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Crude oil futures little changed as markets monitor Egypt

By Investing.com  |  Commodities  |  Jul 04, 2013 08:01AM GMT  |   Add a Comment
 
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Investing.com - Crude oil futures were little changed near the highest level since May 2012 on Thursday, as market players continued to monitor political turmoil in Egypt.

Crude oil futures little changed as markets monitor Egypt
Traders were also cautious ahead of the European Central Bank’s policy meeting later in the day as well as Friday’s U.S. nonfarm payrolls data.

On the New York Mercantile Exchange, light sweet crude futures for delivery in August traded at USD101.10 a barrel during European morning trade, down 0.1% on the day.

New York-traded oil prices held in a range between USD101.00 a barrel, the daily low and a session high of USD101.48.

Trade volumes were expected to remain light on Thursday, with markets in the U.S. closed for the Independence Day holiday.

Oil prices rallied to USD102.15 a barrel on Wednesday, the strongest level since May 4, 2012, on concerns that political unrest in Egypt would spread to major oil-producing countries in the Middle East.

President Mohammed Morsi was ousted from power Wednesday in what various media outlets reports as a military coup.

Oil prices received an additional boost after a report from the U.S. government on Wednesday showed that oil supplies fell significantly more-than-expected last week.

The U.S. Energy Information Administration said in its weekly report that U.S. crude oil inventories fell by 10.3 million barrels in the week ended June 28, compared to expectations for a decline of 2.3 million barrels.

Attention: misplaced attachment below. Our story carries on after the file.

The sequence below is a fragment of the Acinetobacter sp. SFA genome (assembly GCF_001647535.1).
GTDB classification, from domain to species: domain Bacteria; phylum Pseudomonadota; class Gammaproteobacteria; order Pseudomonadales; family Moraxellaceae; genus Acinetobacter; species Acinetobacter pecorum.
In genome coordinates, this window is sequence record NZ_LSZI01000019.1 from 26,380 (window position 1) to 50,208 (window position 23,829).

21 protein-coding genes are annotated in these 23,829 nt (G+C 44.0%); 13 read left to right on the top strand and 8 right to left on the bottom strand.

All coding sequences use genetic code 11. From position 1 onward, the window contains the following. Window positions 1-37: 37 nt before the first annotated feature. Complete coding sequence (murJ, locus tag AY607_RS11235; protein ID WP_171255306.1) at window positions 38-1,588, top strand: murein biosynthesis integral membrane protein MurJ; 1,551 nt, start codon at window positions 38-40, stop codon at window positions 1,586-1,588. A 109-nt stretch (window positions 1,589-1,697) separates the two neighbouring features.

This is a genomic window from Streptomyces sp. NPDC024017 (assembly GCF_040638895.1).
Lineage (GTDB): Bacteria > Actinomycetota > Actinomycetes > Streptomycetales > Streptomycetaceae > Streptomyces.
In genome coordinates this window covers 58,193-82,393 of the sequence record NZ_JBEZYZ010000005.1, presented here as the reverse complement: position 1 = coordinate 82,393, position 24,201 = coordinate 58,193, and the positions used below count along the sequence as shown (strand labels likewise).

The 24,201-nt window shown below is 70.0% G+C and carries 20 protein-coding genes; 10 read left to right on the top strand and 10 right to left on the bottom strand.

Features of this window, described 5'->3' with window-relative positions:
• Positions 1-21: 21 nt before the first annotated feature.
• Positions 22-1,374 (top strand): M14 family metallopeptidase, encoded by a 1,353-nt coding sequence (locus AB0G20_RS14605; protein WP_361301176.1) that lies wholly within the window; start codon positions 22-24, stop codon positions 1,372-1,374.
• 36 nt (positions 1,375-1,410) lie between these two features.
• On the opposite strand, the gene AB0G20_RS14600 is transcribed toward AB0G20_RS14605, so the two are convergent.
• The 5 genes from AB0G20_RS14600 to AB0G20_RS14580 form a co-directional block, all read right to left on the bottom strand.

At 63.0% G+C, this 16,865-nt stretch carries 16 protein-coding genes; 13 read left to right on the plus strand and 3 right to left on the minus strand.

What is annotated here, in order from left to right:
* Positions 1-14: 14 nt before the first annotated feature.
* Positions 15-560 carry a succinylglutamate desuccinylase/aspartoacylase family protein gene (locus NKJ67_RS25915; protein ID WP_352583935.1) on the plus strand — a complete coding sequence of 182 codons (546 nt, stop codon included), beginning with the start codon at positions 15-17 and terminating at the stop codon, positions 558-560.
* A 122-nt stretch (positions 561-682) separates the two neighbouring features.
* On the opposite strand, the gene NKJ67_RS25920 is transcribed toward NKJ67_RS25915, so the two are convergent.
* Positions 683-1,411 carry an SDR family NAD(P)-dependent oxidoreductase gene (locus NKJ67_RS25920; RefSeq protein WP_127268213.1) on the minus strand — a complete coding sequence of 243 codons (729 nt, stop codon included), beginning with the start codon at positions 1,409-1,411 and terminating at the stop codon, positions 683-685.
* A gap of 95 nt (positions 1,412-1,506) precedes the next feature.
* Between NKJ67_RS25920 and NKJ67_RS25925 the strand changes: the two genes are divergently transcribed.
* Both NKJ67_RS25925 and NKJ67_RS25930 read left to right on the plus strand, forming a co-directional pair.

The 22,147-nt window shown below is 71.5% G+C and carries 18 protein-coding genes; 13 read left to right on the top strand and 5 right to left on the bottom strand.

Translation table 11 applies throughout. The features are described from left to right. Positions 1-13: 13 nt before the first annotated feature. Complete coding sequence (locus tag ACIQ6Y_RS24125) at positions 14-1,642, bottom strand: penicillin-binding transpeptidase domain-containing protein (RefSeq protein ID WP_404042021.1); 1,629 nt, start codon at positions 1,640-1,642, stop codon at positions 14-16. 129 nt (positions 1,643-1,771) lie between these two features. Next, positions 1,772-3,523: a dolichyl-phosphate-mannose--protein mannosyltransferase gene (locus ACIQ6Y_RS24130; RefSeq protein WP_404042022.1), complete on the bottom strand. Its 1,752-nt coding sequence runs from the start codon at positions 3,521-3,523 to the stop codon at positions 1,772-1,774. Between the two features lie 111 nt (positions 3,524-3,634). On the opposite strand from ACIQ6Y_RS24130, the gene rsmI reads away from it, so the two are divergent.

Oil traders now looked ahead to Friday’s highly-anticipated U.S. nonfarm payrolls data for indications of how the recovery in the U.S. labor market is progressing.

Data on Wednesday showed that the U.S. private sector added 188,000 jobs in June, more than expectations for an increase of 160,000.

Any improvement in the U.S. economy was likely to reinforce the view that the Federal Reserve will begin to taper its bond purchase program in the coming months.

The Fed’s stimulus program is viewed by many investors as a key driver in boosting the price of commodities as it tends to depress the value of the dollar.

The U.S. is the world’s biggest oil consuming country, responsible for almost 22% of global oil demand.

Elsewhere, on the ICE Futures Exchange, Brent oil futures for August delivery shed 0.3% to trade at USD105.36 a barrel, with the spread between the Brent and crude contracts standing at USD4.26 a barrel.

The gap between the contracts narrowed to the smallest level since December 2010 earlier in the week, amid an improving production outlook in the North Sea and indications of declining stockpiles at Cushing, Oklahoma, the delivery point for Nymex oil futures.

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